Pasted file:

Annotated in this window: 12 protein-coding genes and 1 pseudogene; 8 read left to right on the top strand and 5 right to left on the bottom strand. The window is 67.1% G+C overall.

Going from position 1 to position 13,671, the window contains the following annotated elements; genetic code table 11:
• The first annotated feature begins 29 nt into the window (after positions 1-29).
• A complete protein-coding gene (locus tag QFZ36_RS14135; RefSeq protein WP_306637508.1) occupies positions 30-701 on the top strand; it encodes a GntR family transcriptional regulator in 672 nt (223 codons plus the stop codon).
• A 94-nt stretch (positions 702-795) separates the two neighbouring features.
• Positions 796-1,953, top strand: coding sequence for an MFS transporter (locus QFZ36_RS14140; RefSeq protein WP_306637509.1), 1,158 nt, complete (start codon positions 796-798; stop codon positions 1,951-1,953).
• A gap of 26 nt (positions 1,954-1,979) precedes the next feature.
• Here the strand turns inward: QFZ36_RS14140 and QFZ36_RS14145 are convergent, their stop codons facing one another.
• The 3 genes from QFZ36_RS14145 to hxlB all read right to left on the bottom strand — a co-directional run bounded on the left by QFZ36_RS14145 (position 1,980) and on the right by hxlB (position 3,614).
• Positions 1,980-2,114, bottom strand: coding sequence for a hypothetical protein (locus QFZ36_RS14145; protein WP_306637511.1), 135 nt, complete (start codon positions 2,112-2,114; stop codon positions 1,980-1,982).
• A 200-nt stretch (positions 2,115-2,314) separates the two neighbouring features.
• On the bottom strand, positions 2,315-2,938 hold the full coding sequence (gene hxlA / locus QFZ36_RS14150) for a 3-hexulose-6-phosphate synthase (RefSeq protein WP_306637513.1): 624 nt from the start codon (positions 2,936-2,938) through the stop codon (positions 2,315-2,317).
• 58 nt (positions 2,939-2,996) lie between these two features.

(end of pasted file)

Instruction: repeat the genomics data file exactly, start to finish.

Annotated in this window: 12 protein-coding genes and 1 pseudogene; 8 read left to right on the top strand and 5 right to left on the bottom strand. The window is 67.1% G+C overall.

Going from position 1 to position 13,671, the window contains the following annotated elements; genetic code table 11:
• The first annotated feature begins 29 nt into the window (after positions 1-29).
• A complete protein-coding gene (locus tag QFZ36_RS14135; RefSeq protein WP_306637508.1) occupies positions 30-701 on the top strand; it encodes a GntR family transcriptional regulator in 672 nt (223 codons plus the stop codon).
• A 94-nt stretch (positions 702-795) separates the two neighbouring features.
• Positions 796-1,953, top strand: coding sequence for an MFS transporter (locus QFZ36_RS14140; RefSeq protein WP_306637509.1), 1,158 nt, complete (start codon positions 796-798; stop codon positions 1,951-1,953).
• A gap of 26 nt (positions 1,954-1,979) precedes the next feature.
• Here the strand turns inward: QFZ36_RS14140 and QFZ36_RS14145 are convergent, their stop codons facing one another.
• The 3 genes from QFZ36_RS14145 to hxlB all read right to left on the bottom strand — a co-directional run bounded on the left by QFZ36_RS14145 (position 1,980) and on the right by hxlB (position 3,614).
• Positions 1,980-2,114, bottom strand: coding sequence for a hypothetical protein (locus QFZ36_RS14145; protein WP_306637511.1), 135 nt, complete (start codon positions 2,112-2,114; stop codon positions 1,980-1,982).
• A 200-nt stretch (positions 2,115-2,314) separates the two neighbouring features.
• On the bottom strand, positions 2,315-2,938 hold the full coding sequence (gene hxlA / locus QFZ36_RS14150) for a 3-hexulose-6-phosphate synthase (RefSeq protein WP_306637513.1): 624 nt from the start codon (positions 2,936-2,938) through the stop codon (positions 2,315-2,317).
• 58 nt (positions 2,939-2,996) lie between these two features.